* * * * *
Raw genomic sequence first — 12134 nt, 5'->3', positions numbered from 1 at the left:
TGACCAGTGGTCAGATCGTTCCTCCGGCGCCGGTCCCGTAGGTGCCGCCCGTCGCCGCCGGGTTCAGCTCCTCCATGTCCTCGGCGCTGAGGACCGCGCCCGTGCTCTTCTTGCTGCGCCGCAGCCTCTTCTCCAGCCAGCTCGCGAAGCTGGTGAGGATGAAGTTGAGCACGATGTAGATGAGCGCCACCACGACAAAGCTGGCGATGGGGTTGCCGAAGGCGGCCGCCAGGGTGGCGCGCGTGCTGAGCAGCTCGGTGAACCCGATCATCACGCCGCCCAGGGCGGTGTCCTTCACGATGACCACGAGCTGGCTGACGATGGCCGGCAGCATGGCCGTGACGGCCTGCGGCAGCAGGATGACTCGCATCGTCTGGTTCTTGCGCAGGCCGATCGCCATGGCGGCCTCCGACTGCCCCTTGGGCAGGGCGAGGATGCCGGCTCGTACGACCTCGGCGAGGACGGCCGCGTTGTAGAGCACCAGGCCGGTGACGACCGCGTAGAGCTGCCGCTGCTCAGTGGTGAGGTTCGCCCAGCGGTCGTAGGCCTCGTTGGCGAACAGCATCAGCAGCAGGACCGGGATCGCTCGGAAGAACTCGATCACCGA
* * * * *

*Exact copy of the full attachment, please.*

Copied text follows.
Raw genomic sequence first — 12134 nt, 5'->3', positions numbered from 1 at the left:
TGACCAGTGGTCAGATCGTTCCTCCGGCGCCGGTCCCGTAGGTGCCGCCCGTCGCCGCCGGGTTCAGCTCCTCCATGTCCTCGGCGCTGAGGACCGCGCCCGTGCTCTTCTTGCTGCGCCGCAGCCTCTTCTCCAGCCAGCTCGCGAAGCTGGTGAGGATGAAGTTGAGCACGATGTAGATGAGCGCCACCACGACAAAGCTGGCGATGGGGTTGCCGAAGGCGGCCGCCAGGGTGGCGCGCGTGCTGAGCAGCTCGGTGAACCCGATCATCACGCCGCCCAGGGCGGTGTCCTTCACGATGACCACGAGCTGGCTGACGATGGCCGGCAGCATGGCCGTGACGGCCTGCGGCAGCAGGATGACTCGCATCGTCTGGTTCTTGCGCAGGCCGATCGCCATGGCGGCCTCCGACTGCCCCTTGGGCAGGGCGAGGATGCCGGCTCGTACGACCTCGGCGAGGACGGCCGCGTTGTAGAGCACCAGGCCGGTGACGACCGCGTAGAGCTGCCGCTGCTCAGTGGTGAGGTTCGCCCAGCGGTCGTAGGCCTCGTTGGCGAACAGCATCAGCAGCAGGACCGGGATCGCTCGGAAGAACTCGATCACCGA